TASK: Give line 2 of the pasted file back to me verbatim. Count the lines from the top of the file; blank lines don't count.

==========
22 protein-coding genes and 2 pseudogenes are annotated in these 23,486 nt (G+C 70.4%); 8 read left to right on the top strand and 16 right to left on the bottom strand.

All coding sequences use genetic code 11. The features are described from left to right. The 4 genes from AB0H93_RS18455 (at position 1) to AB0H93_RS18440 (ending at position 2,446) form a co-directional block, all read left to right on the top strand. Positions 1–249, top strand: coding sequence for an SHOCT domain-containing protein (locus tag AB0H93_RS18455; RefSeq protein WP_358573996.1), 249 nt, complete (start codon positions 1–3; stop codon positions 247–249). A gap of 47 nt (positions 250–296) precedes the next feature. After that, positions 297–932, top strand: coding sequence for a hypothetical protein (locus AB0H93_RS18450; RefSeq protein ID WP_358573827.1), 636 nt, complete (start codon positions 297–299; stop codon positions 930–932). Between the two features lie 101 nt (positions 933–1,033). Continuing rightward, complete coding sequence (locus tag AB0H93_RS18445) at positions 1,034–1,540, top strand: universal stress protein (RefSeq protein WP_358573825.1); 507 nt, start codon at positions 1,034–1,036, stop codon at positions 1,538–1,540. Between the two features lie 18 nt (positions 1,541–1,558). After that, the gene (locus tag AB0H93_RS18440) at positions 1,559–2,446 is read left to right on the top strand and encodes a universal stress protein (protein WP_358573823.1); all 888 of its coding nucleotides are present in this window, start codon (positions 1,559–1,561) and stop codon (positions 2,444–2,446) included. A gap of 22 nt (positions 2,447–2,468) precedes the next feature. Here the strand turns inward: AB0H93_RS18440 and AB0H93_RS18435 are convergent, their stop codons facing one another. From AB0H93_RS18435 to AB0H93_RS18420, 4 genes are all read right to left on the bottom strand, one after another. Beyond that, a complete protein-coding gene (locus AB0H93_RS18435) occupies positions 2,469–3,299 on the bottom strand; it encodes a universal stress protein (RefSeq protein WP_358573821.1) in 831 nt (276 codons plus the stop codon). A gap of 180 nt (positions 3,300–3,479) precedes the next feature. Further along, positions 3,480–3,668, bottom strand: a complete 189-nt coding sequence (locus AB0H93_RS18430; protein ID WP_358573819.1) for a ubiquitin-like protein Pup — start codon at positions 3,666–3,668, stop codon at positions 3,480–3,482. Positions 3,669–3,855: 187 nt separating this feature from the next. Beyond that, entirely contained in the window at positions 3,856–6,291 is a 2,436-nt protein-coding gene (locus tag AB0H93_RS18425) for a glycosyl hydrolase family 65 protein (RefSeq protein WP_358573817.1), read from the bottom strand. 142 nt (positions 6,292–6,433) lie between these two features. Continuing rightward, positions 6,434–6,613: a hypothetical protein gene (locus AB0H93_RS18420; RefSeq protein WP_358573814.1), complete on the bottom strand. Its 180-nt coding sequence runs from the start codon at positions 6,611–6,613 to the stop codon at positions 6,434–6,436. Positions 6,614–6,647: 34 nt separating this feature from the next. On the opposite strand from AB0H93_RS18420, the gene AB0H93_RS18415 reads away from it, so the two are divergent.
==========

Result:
All coding sequences use genetic code 11. The features are described from left to right. The 4 genes from AB0H93_RS18455 (at position 1) to AB0H93_RS18440 (ending at position 2,446) form a co-directional block, all read left to right on the top strand. Positions 1–249, top strand: coding sequence for an SHOCT domain-containing protein (locus tag AB0H93_RS18455; RefSeq protein WP_358573996.1), 249 nt, complete (start codon positions 1–3; stop codon positions 247–249). A gap of 47 nt (positions 250–296) precedes the next feature. After that, positions 297–932, top strand: coding sequence for a hypothetical protein (locus AB0H93_RS18450; RefSeq protein ID WP_358573827.1), 636 nt, complete (start codon positions 297–299; stop codon positions 930–932). Between the two features lie 101 nt (positions 933–1,033). Continuing rightward, complete coding sequence (locus tag AB0H93_RS18445) at positions 1,034–1,540, top strand: universal stress protein (RefSeq protein WP_358573825.1); 507 nt, start codon at positions 1,034–1,036, stop codon at positions 1,538–1,540. Between the two features lie 18 nt (positions 1,541–1,558). After that, the gene (locus tag AB0H93_RS18440) at positions 1,559–2,446 is read left to right on the top strand and encodes a universal stress protein (protein WP_358573823.1); all 888 of its coding nucleotides are present in this window, start codon (positions 1,559–1,561) and stop codon (positions 2,444–2,446) included. A gap of 22 nt (positions 2,447–2,468) precedes the next feature. Here the strand turns inward: AB0H93_RS18440 and AB0H93_RS18435 are convergent, their stop codons facing one another. From AB0H93_RS18435 to AB0H93_RS18420, 4 genes are all read right to left on the bottom strand, one after another. Beyond that, a complete protein-coding gene (locus AB0H93_RS18435) occupies positions 2,469–3,299 on the bottom strand; it encodes a universal stress protein (RefSeq protein WP_358573821.1) in 831 nt (276 codons plus the stop codon). A gap of 180 nt (positions 3,300–3,479) precedes the next feature. Further along, positions 3,480–3,668, bottom strand: a complete 189-nt coding sequence (locus AB0H93_RS18430; protein ID WP_358573819.1) for a ubiquitin-like protein Pup — start codon at positions 3,666–3,668, stop codon at positions 3,480–3,482. Positions 3,669–3,855: 187 nt separating this feature from the next. Beyond that, entirely contained in the window at positions 3,856–6,291 is a 2,436-nt protein-coding gene (locus tag AB0H93_RS18425) for a glycosyl hydrolase family 65 protein (RefSeq protein WP_358573817.1), read from the bottom strand. 142 nt (positions 6,292–6,433) lie between these two features. Continuing rightward, positions 6,434–6,613: a hypothetical protein gene (locus AB0H93_RS18420; RefSeq protein WP_358573814.1), complete on the bottom strand. Its 180-nt coding sequence runs from the start codon at positions 6,611–6,613 to the stop codon at positions 6,434–6,436. Positions 6,614–6,647: 34 nt separating this feature from the next. On the opposite strand from AB0H93_RS18420, the gene AB0H93_RS18415 reads away from it, so the two are divergent.